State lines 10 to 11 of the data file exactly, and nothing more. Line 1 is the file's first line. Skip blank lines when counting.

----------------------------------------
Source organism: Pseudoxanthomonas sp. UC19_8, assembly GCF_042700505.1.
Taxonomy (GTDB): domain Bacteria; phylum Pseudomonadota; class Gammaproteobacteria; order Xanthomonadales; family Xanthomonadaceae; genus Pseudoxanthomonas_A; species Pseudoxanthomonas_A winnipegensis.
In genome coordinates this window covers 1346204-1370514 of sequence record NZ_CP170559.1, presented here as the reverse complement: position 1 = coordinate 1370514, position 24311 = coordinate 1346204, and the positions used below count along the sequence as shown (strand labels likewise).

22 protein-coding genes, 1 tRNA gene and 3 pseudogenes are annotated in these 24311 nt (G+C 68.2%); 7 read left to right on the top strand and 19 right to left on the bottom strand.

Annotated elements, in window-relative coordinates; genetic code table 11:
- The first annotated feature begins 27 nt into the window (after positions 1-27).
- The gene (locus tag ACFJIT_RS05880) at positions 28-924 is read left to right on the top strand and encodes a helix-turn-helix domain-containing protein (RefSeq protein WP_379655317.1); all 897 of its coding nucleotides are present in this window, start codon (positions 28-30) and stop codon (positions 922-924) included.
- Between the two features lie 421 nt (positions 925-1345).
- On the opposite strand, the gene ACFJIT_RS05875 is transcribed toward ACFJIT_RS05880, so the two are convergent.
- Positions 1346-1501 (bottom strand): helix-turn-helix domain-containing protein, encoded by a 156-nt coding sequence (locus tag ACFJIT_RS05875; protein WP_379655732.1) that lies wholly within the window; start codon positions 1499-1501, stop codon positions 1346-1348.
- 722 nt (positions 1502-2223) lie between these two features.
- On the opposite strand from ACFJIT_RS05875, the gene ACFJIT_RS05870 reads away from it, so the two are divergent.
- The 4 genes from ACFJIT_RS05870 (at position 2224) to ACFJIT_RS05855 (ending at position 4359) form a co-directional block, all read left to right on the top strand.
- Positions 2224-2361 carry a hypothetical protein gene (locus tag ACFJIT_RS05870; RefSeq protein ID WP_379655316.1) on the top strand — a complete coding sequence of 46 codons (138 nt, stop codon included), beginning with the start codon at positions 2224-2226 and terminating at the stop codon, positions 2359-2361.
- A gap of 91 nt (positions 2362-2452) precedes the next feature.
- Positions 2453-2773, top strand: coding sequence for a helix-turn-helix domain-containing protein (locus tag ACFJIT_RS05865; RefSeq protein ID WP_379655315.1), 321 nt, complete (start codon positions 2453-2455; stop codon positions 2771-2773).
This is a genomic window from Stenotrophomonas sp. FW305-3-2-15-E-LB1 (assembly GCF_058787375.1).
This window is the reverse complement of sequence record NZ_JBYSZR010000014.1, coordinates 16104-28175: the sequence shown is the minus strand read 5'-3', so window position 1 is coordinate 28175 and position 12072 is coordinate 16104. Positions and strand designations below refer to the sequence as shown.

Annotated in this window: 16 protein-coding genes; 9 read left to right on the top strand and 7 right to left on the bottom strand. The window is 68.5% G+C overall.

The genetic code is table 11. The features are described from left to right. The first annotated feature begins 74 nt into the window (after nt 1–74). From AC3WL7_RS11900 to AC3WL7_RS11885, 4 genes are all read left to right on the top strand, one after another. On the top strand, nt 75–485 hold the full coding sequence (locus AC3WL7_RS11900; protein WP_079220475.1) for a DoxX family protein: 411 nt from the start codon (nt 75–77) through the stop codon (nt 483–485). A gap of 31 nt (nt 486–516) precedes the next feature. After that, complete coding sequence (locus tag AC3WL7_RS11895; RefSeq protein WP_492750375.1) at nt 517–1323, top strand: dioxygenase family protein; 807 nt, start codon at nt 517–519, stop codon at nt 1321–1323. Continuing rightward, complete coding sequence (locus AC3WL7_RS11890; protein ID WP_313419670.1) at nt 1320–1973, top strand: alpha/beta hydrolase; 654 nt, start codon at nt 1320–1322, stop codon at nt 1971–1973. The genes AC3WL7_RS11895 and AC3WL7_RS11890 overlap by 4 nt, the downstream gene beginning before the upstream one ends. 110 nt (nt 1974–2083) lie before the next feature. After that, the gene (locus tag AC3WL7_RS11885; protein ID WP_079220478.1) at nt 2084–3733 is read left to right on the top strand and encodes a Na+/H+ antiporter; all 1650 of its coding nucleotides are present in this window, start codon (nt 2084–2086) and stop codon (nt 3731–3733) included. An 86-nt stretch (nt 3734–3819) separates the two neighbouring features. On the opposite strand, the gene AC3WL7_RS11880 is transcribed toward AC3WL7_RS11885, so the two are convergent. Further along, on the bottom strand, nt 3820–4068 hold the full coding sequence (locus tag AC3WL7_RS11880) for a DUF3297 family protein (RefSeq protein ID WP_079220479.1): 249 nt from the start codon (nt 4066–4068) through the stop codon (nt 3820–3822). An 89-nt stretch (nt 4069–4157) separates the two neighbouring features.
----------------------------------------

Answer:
- Positions 1346-1501 (bottom strand): helix-turn-helix domain-containing protein, encoded by a 156-nt coding sequence (locus tag ACFJIT_RS05875; protein WP_379655732.1) that lies wholly within the window; start codon positions 1499-1501, stop codon positions 1346-1348.
- 722 nt (positions 1502-2223) lie between these two features.